Britain's Iain Duncan Smith: Germany Had 'De Facto Veto' Over Cameron's EU Deal

Iain Duncan Smith
Former work and pensions secretary Iain Duncan Smith, London, March 20, 2016. Duncan Smith has weighed in on the Tory EU rift. Chris Ratcliffe/Getty

Germany had a "de facto veto" over British Prime Minister David Cameron's EU renegotiations, the U.K.'s ex-work and pensions minister Iain Duncan Smith said on Tuesday.

Duncan Smith told The Sun that Cameron ditched plans in 2014 to demand an emergency brake on migration after Germany objected.

Downing Street said curbs it negotiated on in-work benefits for EU migrants were a "more effective" way forward.

The former Conservative leader, who resigned from Cameron's cabinet in April in a dispute over disability benefit cuts, described the concessions gained as "very marginal" and suggested that, in return, the U.K. had lost its veto on future fiscal and political integration within the eurozone.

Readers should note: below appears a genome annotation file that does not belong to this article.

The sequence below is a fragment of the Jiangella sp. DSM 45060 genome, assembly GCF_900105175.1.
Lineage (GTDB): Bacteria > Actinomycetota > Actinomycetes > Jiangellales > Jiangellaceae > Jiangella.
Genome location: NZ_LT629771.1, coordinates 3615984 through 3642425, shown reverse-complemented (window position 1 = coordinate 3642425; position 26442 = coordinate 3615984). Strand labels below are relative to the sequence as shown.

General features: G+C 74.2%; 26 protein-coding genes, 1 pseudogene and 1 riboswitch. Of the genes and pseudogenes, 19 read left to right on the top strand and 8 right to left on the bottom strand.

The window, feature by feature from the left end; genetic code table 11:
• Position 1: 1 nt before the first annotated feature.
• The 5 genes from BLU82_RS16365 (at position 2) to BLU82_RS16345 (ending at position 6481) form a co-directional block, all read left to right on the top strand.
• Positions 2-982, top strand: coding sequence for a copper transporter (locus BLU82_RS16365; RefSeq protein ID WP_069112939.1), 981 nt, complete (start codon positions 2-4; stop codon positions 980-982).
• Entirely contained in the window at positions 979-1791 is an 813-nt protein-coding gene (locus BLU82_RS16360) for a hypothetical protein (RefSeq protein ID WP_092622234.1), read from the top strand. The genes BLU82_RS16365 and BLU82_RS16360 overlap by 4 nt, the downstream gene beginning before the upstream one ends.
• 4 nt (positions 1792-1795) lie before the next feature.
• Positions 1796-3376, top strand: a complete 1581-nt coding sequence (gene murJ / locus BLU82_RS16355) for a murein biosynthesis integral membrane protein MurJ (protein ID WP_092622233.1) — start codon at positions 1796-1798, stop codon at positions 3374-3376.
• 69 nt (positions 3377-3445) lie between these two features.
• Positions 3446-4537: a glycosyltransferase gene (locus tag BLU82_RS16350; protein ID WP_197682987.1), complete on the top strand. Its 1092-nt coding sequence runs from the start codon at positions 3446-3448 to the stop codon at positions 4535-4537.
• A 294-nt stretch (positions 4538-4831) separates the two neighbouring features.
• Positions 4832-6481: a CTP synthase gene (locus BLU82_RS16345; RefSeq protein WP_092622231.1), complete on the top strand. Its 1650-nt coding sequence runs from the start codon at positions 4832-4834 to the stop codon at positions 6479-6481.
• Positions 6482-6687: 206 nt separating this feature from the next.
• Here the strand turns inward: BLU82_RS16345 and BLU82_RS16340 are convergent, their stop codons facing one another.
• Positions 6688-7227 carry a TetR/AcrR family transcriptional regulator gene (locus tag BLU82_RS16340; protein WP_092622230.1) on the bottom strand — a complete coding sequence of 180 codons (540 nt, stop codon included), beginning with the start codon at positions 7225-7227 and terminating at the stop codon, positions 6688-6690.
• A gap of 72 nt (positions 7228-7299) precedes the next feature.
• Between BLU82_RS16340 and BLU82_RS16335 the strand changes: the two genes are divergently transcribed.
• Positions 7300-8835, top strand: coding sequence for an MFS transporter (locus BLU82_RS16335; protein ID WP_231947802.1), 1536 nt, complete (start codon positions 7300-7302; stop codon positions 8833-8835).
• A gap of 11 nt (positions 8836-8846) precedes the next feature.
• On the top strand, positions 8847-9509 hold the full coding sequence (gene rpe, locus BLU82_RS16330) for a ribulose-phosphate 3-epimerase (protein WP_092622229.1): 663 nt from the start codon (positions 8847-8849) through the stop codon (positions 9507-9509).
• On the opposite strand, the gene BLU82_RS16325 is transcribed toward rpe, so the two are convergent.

Duncan Smith said: "There is no question in my mind that keeping the Germans on side was the only thing that really mattered."

He said also said Britain had paid a "terrible price" for former Prime Minister John Major's decision to join the exchange rate mechanism (EHR), the pre-cursor to the euro.

Duncan Smith's onslaught comes ahead of a speech by Sir John in favor of Britain remaining inside the EU on Friday.

In a speech on Tuesday, Duncan Smith is expected to warn that uncontrolled immigration is hitting Britain's least well-off while placing huge strain on public services.

He will say the Prime Minister's deal failed to secure changes that would regain control of Britain's borders.